Rutherford's Atomic Theory was a revolutionary theory regarding the nature of atomic structure that varied significantly from past theories on the same subject matter. In fact, although the Rutherford Atomic Theory was first posited in 1911, many facets of it are still accepted by the majority of the scientific community.
In the early 1900s the predominant theory regarding how atoms were physically structured was called the Plum Pudding Model. The Plum Pudding Model had been theorized and established by J. J. Thomson. In 1911, physicist Ernest Rutherford used his experimental data from several different experiments to conclude that the basic atomic structure was very different than that proposed by the Plum Pudding Model. Rutherford's work eventually led to the coherent theory which we refer to today as Rutherford's Atomic Theory.
The basic difference between Rutherford's Atomic Theory and the Plum Pudding Model has to do with the fact that the Plum Pudding Model theorized that an atom was made up electrons (the plums) surrounded by a positively charged mass (the pudding). Rutherford later proved that this wasn't the case and theorized that atoms were comprised of a very small nucleus surrounded by electrons. The basic tenets of that statement are still held to be true in the modern era.
Many people believe that Rutherford's Atomic Theory is essentially the same as Bohr's Atomic Model, which is untrue. Bohr's Model was inspired by Rutherford's work and built upon it, but the Bohr Atomic Model contains certain elements that were definitely missing from Rutherford's Atomic Theory. The chief difference is the fact that Niels Bohr, when theorizing the design of the atom, included a thesis for the forces that help to hold the atomic structure together. The Bohr model is still widely accepted by contemporary scientists.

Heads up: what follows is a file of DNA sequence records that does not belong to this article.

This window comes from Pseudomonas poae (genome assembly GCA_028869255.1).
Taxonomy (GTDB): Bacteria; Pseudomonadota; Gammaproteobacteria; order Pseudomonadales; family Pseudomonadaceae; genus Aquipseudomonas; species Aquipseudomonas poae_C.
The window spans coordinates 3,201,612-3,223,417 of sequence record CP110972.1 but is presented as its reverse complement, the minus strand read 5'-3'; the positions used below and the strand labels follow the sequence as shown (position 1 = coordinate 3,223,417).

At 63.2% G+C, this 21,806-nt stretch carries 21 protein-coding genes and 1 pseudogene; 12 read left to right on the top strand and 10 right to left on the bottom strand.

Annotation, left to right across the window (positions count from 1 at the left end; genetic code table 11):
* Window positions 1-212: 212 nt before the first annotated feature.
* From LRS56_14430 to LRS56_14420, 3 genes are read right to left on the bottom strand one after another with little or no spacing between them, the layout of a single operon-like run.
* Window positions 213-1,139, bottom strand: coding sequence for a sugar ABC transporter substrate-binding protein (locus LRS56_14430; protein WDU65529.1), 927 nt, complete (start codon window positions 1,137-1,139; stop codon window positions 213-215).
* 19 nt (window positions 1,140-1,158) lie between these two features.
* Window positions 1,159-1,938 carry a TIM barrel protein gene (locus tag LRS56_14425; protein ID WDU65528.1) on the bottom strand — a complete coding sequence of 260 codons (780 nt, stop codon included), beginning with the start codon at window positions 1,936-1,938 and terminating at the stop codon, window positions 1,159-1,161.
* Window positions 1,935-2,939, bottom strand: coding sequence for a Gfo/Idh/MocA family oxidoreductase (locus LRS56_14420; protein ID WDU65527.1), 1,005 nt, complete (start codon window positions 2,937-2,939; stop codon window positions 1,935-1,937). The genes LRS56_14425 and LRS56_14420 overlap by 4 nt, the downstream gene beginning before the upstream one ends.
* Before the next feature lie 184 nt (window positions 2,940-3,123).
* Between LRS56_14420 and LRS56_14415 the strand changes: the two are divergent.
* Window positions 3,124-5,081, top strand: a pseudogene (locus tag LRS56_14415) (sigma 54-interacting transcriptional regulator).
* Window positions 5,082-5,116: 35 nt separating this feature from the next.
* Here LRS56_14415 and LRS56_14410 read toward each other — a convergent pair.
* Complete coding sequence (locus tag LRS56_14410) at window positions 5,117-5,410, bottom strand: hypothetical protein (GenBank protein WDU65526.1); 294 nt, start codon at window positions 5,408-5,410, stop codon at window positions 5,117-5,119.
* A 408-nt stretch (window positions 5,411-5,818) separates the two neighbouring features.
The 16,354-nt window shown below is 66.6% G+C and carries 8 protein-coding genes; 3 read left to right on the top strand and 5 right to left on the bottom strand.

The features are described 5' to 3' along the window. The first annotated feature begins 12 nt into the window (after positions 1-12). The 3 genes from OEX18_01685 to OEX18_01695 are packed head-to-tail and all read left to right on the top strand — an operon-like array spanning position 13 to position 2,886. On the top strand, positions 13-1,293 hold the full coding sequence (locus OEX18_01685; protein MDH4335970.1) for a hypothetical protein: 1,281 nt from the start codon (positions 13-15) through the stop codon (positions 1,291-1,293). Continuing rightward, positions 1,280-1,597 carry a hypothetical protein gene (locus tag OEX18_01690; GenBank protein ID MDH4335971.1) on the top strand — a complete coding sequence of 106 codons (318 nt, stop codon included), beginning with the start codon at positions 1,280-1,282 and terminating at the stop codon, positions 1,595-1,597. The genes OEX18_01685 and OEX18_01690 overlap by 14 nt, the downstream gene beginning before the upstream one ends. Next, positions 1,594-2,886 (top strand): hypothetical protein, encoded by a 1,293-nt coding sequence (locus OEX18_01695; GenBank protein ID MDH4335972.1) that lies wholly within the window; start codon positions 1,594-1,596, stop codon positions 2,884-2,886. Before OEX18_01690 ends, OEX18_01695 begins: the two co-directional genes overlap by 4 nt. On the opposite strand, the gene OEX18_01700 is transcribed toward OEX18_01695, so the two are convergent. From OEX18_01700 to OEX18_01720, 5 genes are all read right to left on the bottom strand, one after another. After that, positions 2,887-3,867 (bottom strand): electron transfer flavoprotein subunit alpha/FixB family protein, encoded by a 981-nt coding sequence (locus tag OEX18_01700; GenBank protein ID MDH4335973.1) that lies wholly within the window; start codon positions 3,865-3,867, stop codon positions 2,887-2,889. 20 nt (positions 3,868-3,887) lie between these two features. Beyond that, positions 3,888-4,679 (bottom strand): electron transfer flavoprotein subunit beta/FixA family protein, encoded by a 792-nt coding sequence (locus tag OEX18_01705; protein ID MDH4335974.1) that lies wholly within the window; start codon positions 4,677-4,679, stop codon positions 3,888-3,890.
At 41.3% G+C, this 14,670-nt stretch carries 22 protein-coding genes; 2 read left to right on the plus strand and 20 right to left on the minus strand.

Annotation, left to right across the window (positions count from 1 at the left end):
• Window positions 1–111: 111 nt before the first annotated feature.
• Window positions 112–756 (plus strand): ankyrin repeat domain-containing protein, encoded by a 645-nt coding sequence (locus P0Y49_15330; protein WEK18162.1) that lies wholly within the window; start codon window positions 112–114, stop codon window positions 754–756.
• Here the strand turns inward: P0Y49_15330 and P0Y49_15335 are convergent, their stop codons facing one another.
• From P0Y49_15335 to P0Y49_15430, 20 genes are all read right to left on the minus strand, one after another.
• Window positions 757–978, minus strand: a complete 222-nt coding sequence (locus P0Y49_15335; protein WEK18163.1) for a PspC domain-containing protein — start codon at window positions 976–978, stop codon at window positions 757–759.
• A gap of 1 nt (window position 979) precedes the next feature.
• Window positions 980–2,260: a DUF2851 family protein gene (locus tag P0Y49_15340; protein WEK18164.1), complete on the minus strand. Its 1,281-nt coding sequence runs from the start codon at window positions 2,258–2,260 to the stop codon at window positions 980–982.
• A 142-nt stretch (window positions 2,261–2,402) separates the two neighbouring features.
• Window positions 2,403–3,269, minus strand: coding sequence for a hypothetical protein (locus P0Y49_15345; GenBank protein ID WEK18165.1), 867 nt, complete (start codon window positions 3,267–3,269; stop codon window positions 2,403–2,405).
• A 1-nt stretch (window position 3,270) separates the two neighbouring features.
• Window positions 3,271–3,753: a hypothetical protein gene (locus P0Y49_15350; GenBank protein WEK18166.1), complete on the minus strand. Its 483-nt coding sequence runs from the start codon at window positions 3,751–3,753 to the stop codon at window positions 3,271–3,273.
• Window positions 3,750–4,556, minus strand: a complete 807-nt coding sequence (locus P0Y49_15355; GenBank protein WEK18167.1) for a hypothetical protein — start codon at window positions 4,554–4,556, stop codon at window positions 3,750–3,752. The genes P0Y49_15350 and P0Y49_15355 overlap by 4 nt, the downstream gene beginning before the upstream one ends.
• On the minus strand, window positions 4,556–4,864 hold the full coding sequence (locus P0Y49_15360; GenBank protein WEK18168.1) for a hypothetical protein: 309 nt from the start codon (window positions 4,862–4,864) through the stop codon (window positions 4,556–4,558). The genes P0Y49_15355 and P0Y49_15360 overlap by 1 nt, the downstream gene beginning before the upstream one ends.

The Bohr model of the atom was established in 1913 as the leading theory of atomic structure. Because of this, it can be truthfully said that Rutherford's Atomic Theory was an extremely short-lived phenomenon. Despite its brief time frame, however, Rutherford's theory was extremely important because Niels Bohr wouldn't have been able to develop his own model without the established background that Rutherford's Atomic Theory laid out for him.
The effects of Rutherford's Atomic Theory are truly awe inspiring and the shockwaves are still being felt today. As mentioned, Rutherford's work paved the way for the Bohr Model of the atom, which is still widely accepted. Much of modern science and medicine has atomic theory at its very root. Without Rutherford's previous work, then, and without the later polishing work done by Niels Bohr, the face of contemporary science would be unimaginably different.
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